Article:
How to Make an Impact at a Nonprofit

By | 4 months ago

People join nonprofits for lots of reasons. Often it’s from a desire to give back to the community or passionately support a cause. Other times a person is new to the community and wants to make some connections. This often leads a membership in a local business organization. People exclusively looking for clients might join a networking group.

What Could Possibly Go Wrong?
Regardless if you join for noble reasons or to develop business connections, two things often occur. First, you attend meetings but don’t seem to make the right connections. In the Chamber, everyone else is asking you for your business! At the other extreme, they want you to serve as treasurer or join the finance committee. You have a skill and they want it for free. This takes time. It might involve legal liability. It sets a precedent.

Three Opportunities
If you joined to support the cause or make friends, you want to meet other people. If you are looking to gain name recognition for your firm and yourself in the community, you have the same objective. Just joining and showing up isn’t enough. You need to serve on one of the right committees, but there are many of them. You might end up stuffing envelopes for mailings or writing articles for the newsletter and these are important tasks, but don’t put you in front of either large numbers of members or the handful of influential ones.

Most organizations have functionality overlap, but three common initiatives are membership, fundraising and event planning. All three put you on the revenue side of the equation. This gets the attention of the leadership. One is usually in crisis.

  • Membership This is a recurring revenue stream for many organizations. Once they sign up a member, the renewal rate is pretty high. You will be one of the gatekeepers. You may meet new members as they join and since they don’t initially know anyone, you solve this problem by introducing them around. How will you get new members? Learn about campaigns done previously. Have board members ever been asked to each host a group of friends at their home for drinks and tell the organization’s story? The nonprofit will likely supply a staff member to do the presenting. Their friends sign up as members. You are a hero.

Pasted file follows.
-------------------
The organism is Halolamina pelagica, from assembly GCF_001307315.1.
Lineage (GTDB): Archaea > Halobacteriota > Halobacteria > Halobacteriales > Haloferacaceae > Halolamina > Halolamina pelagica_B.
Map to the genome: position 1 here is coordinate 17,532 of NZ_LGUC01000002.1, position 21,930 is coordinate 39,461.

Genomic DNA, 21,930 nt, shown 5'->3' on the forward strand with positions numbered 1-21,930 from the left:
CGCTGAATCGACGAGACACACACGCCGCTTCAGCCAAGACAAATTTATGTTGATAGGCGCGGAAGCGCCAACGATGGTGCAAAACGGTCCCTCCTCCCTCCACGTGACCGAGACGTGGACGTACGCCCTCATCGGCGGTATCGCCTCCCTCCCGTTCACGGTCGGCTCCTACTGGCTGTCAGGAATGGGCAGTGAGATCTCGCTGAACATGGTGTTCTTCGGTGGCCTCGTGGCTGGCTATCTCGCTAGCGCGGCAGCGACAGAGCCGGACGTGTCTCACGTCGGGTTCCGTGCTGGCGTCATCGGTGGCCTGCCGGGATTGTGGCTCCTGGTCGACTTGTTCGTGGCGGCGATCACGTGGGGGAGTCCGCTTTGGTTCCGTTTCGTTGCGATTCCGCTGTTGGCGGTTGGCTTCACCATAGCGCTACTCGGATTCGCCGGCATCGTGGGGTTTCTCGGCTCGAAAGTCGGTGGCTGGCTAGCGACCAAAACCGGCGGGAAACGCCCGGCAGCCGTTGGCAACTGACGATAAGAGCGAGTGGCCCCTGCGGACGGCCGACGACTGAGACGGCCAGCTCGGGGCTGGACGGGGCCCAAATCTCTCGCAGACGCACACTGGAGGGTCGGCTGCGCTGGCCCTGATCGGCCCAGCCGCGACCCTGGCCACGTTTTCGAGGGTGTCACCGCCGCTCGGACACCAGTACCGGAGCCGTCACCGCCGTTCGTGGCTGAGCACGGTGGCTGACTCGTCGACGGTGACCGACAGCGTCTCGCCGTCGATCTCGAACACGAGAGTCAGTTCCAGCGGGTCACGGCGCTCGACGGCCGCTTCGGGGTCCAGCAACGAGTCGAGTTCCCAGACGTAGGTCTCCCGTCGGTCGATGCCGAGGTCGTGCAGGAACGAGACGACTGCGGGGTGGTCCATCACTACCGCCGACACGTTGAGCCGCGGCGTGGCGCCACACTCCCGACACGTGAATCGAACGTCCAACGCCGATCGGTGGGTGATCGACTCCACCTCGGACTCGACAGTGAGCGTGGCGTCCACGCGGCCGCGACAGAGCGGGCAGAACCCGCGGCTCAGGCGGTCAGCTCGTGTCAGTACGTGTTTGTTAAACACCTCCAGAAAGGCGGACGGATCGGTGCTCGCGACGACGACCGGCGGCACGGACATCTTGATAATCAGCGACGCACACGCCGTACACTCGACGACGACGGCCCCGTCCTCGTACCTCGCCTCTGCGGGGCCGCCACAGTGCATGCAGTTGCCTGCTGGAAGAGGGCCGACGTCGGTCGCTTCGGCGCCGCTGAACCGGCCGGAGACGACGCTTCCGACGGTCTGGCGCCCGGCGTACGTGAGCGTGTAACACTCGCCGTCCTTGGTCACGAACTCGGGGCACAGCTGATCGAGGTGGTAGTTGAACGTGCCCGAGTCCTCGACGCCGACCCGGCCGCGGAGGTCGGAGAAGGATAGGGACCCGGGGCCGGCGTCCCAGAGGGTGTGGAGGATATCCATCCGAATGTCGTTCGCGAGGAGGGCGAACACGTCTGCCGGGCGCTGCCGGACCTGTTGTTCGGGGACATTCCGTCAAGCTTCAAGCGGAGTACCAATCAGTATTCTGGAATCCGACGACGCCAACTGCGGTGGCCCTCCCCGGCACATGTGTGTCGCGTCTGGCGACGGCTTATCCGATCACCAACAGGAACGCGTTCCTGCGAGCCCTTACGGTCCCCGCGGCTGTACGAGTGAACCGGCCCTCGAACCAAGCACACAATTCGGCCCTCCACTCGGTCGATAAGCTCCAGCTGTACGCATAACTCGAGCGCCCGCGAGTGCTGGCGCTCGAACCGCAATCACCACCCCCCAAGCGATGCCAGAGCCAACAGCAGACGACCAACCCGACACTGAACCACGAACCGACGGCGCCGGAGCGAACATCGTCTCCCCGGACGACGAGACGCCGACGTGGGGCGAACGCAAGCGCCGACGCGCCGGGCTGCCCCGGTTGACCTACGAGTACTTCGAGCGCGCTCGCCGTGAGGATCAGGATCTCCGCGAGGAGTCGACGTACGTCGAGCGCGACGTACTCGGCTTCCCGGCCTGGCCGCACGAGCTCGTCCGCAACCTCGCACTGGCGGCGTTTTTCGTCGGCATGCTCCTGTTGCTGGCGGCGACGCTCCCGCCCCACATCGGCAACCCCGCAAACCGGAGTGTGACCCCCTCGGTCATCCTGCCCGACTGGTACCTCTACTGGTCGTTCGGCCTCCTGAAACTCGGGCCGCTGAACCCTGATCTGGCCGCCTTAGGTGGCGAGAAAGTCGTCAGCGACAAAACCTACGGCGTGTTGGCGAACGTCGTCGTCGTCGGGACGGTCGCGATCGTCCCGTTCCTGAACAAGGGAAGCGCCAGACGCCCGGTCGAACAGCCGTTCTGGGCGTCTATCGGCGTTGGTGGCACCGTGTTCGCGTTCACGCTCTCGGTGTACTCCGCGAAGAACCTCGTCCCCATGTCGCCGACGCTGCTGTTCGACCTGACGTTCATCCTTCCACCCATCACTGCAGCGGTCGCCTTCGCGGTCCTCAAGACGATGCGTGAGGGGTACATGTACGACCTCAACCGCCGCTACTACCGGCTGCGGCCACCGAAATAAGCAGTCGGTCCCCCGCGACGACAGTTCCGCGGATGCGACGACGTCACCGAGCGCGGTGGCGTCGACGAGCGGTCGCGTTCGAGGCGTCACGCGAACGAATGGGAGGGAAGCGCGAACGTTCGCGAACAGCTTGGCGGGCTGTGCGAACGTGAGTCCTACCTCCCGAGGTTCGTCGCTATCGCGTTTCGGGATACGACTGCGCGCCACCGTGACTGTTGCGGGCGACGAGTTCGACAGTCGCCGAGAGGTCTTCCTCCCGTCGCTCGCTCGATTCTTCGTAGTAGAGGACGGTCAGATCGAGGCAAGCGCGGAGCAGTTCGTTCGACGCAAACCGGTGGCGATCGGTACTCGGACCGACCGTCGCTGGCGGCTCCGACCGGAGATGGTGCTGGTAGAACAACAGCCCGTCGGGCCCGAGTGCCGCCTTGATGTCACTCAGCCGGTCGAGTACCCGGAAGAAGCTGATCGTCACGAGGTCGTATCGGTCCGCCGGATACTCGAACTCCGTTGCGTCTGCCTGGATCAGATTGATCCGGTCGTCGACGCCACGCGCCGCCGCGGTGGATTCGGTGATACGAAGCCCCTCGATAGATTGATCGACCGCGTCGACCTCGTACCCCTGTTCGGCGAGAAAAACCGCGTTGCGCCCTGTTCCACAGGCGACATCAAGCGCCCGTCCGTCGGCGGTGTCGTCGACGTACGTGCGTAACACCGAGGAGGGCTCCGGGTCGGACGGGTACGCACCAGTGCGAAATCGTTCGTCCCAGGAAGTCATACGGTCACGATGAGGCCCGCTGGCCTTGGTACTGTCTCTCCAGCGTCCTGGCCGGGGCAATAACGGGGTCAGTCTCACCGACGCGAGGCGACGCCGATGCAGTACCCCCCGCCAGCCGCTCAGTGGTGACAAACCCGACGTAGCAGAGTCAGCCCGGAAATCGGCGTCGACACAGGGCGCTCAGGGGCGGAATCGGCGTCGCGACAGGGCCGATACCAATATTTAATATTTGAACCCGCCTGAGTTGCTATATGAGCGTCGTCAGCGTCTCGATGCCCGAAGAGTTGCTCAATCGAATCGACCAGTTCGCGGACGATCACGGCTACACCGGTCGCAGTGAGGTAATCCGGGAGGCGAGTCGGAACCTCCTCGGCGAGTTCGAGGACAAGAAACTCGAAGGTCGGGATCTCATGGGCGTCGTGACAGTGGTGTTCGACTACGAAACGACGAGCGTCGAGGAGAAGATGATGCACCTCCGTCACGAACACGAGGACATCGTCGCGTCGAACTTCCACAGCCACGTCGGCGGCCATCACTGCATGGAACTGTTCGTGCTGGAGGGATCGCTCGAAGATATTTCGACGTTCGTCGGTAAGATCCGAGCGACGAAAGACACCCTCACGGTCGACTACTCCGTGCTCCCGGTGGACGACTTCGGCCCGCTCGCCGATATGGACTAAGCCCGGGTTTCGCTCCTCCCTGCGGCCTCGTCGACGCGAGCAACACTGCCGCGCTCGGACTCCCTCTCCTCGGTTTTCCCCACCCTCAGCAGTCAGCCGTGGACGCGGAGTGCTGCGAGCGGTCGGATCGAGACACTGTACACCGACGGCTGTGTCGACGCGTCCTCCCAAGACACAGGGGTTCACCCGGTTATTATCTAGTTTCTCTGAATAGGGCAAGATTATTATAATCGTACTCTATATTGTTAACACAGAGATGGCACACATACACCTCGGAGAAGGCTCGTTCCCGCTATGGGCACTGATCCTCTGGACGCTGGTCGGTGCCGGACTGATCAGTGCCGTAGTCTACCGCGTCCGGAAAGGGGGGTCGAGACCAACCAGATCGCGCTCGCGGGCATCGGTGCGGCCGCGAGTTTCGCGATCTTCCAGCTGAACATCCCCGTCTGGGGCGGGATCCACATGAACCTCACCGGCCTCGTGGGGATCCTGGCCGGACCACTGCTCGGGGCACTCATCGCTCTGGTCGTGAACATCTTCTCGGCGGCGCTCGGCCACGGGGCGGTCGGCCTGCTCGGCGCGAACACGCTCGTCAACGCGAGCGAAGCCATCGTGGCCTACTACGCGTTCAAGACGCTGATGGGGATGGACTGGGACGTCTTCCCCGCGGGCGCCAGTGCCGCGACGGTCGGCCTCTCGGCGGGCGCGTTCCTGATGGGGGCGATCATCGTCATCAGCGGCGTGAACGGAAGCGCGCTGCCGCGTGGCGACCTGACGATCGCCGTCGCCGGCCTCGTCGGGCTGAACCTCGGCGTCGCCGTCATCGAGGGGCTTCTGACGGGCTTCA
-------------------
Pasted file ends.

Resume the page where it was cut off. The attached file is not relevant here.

• Fundraising a.k.a. Development This keeps the lights on and funds their charitable activities. Often this involves event sponsorship or applying for grants and organizing teams of volunteers to ask local businesses for support. It’s far easier to get in front of many of these businesses with a charitable appeal vs. a straight approach for their business. It’s also a lot easier when asking for money to explain that you are on the board.
  • Event Planning Depending on the organization, this may have flexible time requirements. You could be involved one day a week or one day a year. It’s your choice. Many organizations plan galas, golf outings, art shows and garden parties. It’s all about creating a fundraising environment. An interesting niche to consider is solicitation of items for the live and silent auctions, a staple at most events. Once again, you are meeting with community leaders or established local families. They either run successful businesses, are C-suite executives who can commit the firm’s money or simply very wealthy. You serve as part of a team and attend the event as their donated item raises funds for a good cause.

If you can connect yourself to the revenue side of the equation and deliver results, you will attract lots of positive attention. And if you have solved a problem for the organization, like cleaning up the books or implementing some processes, you are on your way to becoming indispensable. You meet plenty of the right people that way.

Image: iStock/marekuliasz

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